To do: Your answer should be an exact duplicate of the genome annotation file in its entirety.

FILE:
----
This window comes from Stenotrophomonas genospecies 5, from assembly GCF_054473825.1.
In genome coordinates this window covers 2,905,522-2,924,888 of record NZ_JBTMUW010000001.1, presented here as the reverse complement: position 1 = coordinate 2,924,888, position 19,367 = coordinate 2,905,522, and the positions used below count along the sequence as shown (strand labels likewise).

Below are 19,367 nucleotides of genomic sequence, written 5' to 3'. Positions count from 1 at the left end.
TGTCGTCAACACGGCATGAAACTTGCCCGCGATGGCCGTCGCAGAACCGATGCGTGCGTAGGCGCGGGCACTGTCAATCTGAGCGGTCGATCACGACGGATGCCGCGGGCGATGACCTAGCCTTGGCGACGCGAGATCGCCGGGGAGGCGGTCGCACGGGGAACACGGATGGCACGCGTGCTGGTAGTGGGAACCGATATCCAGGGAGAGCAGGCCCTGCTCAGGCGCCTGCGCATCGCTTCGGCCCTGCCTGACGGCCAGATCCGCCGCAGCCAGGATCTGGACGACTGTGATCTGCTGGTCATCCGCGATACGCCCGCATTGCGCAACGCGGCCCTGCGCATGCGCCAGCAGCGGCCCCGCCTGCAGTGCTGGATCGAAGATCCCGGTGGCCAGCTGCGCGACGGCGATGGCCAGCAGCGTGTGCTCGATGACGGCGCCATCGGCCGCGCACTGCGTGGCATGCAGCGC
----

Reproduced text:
This window comes from Stenotrophomonas genospecies 5, from assembly GCF_054473825.1.
In genome coordinates this window covers 2,905,522-2,924,888 of record NZ_JBTMUW010000001.1, presented here as the reverse complement: position 1 = coordinate 2,924,888, position 19,367 = coordinate 2,905,522, and the positions used below count along the sequence as shown (strand labels likewise).

Below are 19,367 nucleotides of genomic sequence, written 5' to 3'. Positions count from 1 at the left end.
TGTCGTCAACACGGCATGAAACTTGCCCGCGATGGCCGTCGCAGAACCGATGCGTGCGTAGGCGCGGGCACTGTCAATCTGAGCGGTCGATCACGACGGATGCCGCGGGCGATGACCTAGCCTTGGCGACGCGAGATCGCCGGGGAGGCGGTCGCACGGGGAACACGGATGGCACGCGTGCTGGTAGTGGGAACCGATATCCAGGGAGAGCAGGCCCTGCTCAGGCGCCTGCGCATCGCTTCGGCCCTGCCTGACGGCCAGATCCGCCGCAGCCAGGATCTGGACGACTGTGATCTGCTGGTCATCCGCGATACGCCCGCATTGCGCAACGCGGCCCTGCGCATGCGCCAGCAGCGGCCCCGCCTGCAGTGCTGGATCGAAGATCCCGGTGGCCAGCTGCGCGACGGCGATGGCCAGCAGCGTGTGCTCGATGACGGCGCCATCGGCCGCGCACTGCGTGGCATGCAGCGC